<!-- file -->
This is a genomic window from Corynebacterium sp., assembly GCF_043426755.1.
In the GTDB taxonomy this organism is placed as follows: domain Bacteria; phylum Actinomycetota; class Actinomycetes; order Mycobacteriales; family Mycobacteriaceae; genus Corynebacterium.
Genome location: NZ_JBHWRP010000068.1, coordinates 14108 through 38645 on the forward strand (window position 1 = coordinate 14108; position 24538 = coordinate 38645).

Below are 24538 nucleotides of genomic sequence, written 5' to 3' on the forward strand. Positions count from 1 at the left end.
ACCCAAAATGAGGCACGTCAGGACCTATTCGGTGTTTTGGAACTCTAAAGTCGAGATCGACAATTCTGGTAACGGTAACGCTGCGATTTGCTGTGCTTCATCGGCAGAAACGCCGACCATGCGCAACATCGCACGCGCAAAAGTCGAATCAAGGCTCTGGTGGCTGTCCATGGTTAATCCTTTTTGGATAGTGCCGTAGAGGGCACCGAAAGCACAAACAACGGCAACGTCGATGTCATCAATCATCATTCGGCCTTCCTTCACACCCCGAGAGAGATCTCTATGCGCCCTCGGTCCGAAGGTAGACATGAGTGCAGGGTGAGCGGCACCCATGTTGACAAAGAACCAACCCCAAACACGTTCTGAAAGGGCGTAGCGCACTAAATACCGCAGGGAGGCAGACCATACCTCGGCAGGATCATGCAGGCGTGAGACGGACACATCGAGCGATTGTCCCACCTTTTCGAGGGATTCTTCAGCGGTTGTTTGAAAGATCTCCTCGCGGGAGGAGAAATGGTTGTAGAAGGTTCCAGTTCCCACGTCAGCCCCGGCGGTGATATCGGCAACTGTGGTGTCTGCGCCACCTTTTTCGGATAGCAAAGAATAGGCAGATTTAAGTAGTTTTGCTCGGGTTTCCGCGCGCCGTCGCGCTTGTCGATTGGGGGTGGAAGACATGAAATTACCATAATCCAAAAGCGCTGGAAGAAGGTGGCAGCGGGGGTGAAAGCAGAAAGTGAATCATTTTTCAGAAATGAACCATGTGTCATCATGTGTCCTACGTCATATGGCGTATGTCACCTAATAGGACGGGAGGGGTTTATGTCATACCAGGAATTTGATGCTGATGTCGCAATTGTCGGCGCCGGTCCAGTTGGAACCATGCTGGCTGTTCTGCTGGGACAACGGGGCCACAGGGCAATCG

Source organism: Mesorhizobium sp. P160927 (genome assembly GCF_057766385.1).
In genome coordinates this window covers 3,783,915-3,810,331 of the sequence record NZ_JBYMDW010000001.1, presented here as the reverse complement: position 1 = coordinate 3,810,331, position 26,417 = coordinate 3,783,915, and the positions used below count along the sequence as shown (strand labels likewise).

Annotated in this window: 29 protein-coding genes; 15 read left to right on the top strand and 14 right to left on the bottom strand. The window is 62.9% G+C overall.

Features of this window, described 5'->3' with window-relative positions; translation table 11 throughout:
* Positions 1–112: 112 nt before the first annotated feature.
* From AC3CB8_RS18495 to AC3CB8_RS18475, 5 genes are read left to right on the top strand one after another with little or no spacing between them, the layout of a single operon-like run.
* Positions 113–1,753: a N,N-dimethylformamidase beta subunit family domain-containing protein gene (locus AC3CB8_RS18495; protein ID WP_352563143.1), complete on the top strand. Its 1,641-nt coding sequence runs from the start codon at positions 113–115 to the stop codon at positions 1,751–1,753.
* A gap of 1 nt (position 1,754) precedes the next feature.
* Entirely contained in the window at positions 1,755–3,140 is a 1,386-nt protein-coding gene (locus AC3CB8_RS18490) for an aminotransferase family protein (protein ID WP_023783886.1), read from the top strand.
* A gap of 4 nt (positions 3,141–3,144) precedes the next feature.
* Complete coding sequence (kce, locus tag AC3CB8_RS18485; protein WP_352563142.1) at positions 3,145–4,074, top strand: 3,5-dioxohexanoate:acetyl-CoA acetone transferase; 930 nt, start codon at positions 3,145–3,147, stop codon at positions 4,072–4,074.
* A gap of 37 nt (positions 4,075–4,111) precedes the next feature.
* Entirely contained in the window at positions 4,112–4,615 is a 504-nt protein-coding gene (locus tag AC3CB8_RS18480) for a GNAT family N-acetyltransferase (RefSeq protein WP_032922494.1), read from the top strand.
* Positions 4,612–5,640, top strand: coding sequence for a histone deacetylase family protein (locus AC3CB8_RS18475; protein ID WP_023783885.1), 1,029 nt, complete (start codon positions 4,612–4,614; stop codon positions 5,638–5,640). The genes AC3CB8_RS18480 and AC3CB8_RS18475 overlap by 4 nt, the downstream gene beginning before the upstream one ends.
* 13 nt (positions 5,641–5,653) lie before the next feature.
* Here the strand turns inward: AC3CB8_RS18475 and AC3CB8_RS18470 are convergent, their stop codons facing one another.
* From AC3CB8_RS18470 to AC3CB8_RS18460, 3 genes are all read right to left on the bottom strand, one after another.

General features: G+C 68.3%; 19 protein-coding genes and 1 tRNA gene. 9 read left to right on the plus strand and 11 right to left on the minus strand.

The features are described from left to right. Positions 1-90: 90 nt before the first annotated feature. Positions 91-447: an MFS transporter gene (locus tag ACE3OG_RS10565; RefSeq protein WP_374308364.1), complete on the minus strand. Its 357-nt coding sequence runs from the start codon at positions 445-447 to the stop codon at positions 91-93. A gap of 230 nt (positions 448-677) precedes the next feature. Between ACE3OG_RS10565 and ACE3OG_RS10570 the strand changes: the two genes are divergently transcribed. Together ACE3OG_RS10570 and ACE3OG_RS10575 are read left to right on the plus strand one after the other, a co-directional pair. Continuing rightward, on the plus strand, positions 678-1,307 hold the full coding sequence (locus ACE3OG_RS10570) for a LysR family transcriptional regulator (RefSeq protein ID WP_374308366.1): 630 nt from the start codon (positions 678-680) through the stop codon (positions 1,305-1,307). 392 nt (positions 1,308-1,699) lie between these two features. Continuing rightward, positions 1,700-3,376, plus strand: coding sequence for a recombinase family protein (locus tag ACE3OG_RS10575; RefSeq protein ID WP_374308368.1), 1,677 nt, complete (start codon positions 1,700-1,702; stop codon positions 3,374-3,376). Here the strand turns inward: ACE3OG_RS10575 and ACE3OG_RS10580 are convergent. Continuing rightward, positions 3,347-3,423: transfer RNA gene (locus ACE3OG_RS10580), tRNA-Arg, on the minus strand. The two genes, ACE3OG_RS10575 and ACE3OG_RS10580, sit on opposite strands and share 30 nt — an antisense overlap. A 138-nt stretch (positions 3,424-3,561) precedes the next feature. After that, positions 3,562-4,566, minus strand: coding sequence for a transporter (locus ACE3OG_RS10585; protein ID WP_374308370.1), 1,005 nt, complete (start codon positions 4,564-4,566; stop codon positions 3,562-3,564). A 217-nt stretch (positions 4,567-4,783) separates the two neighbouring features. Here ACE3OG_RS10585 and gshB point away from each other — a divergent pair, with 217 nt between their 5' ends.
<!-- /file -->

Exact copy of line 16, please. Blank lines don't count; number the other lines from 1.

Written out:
* Complete coding sequence (kce, locus tag AC3CB8_RS18485; protein WP_352563142.1) at positions 3,145–4,074, top strand: 3,5-dioxohexanoate:acetyl-CoA acetone transferase; 930 nt, start codon at positions 3,145–3,147, stop codon at positions 4,072–4,074.